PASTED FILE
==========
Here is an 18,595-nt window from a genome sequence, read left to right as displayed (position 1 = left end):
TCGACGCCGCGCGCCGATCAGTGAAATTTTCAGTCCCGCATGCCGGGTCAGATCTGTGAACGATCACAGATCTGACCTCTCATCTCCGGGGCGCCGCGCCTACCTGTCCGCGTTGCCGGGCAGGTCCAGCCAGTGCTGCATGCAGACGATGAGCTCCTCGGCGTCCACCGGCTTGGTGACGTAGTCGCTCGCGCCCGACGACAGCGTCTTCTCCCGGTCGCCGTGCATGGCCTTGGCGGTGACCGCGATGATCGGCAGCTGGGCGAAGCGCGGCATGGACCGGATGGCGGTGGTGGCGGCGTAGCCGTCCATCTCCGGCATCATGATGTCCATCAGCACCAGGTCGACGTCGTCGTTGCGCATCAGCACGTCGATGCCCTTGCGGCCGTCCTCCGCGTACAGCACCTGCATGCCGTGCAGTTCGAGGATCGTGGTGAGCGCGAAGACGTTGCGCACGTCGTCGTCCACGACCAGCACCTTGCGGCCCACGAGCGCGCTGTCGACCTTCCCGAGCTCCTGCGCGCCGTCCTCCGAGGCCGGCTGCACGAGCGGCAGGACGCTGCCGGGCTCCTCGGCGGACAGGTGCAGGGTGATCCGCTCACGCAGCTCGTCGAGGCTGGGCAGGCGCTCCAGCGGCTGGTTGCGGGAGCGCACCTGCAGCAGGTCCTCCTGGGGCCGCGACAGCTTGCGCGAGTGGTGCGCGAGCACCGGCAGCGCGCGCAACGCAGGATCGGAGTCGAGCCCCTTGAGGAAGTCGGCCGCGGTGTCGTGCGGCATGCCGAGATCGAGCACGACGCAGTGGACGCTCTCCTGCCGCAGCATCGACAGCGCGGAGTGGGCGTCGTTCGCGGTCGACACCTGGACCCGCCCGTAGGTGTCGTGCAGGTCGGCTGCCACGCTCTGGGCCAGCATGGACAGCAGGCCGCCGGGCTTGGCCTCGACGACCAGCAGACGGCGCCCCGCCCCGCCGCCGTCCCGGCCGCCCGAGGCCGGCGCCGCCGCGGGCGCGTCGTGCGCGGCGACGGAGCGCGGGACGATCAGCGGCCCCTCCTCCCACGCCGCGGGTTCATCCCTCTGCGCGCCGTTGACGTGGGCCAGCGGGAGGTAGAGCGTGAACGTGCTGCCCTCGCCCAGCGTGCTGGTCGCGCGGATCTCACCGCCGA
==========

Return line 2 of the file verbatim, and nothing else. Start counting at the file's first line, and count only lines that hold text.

TCGACGCCGCGCGCCGATCAGTGAAATTTTCAGTCCCGCATGCCGGGTCAGATCTGTGAACGATCACAGATCTGACCTCTCATCTCCGGGGCGCCGCGCCTACCTGTCCGCGTTGCCGGGCAGGTCCAGCCAGTGCTGCATGCAGACGATGAGCTCCTCGGCGTCCACCGGCTTGGTGACGTAGTCGCTCGCGCCCGACGACAGCGTCTTCTCCCGGTCGCCGTGCATGGCCTTGGCGGTGACCGCGATGATCGGCAGCTGGGCGAAGCGCGGCATGGACCGGATGGCGGTGGTGGCGGCGTAGCCGTCCATCTCCGGCATCATGATGTCCATCAGCACCAGGTCGACGTCGTCGTTGCGCATCAGCACGTCGATGCCCTTGCGGCCGTCCTCCGCGTACAGCACCTGCATGCCGTGCAGTTCGAGGATCGTGGTGAGCGCGAAGACGTTGCGCACGTCGTCGTCCACGACCAGCACCTTGCGGCCCACGAGCGCGCTGTCGACCTTCCCGAGCTCCTGCGCGCCGTCCTCCGAGGCCGGCTGCACGAGCGGCAGGACGCTGCCGGGCTCCTCGGCGGACAGGTGCAGGGTGATCCGCTCACGCAGCTCGTCGAGGCTGGGCAGGCGCTCCAGCGGCTGGTTGCGGGAGCGCACCTGCAGCAGGTCCTCCTGGGGCCGCGACAGCTTGCGCGAGTGGTGCGCGAGCACCGGCAGCGCGCGCAACGCAGGATCGGAGTCGAGCCCCTTGAGGAAGTCGGCCGCGGTGTCGTGCGGCATGCCGAGATCGAGCACGACGCAGTGGACGCTCTCCTGCCGCAGCATCGACAGCGCGGAGTGGGCGTCGTTCGCGGTCGACACCTGGACCCGCCCGTAGGTGTCGTGCAGGTCGGCTGCCACGCTCTGGGCCAGCATGGACAGCAGGCCGCCGGGCTTGGCCTCGACGACCAGCAGACGGCGCCCCGCCCCGCCGCCGTCCCGGCCGCCCGAGGCCGGCGCCGCCGCGGGCGCGTCGTGCGCGGCGACGGAGCGCGGGACGATCAGCGGCCCCTCCTCCCACGCCGCGGGTTCATCCCTCTGCGCGCCGTTGACGTGGGCCAGCGGGAGGTAGAGCGTGAACGTGCTGCCCTCGCCCAGCGTGCTGGTCGCGCGGATCTCACCGCCGA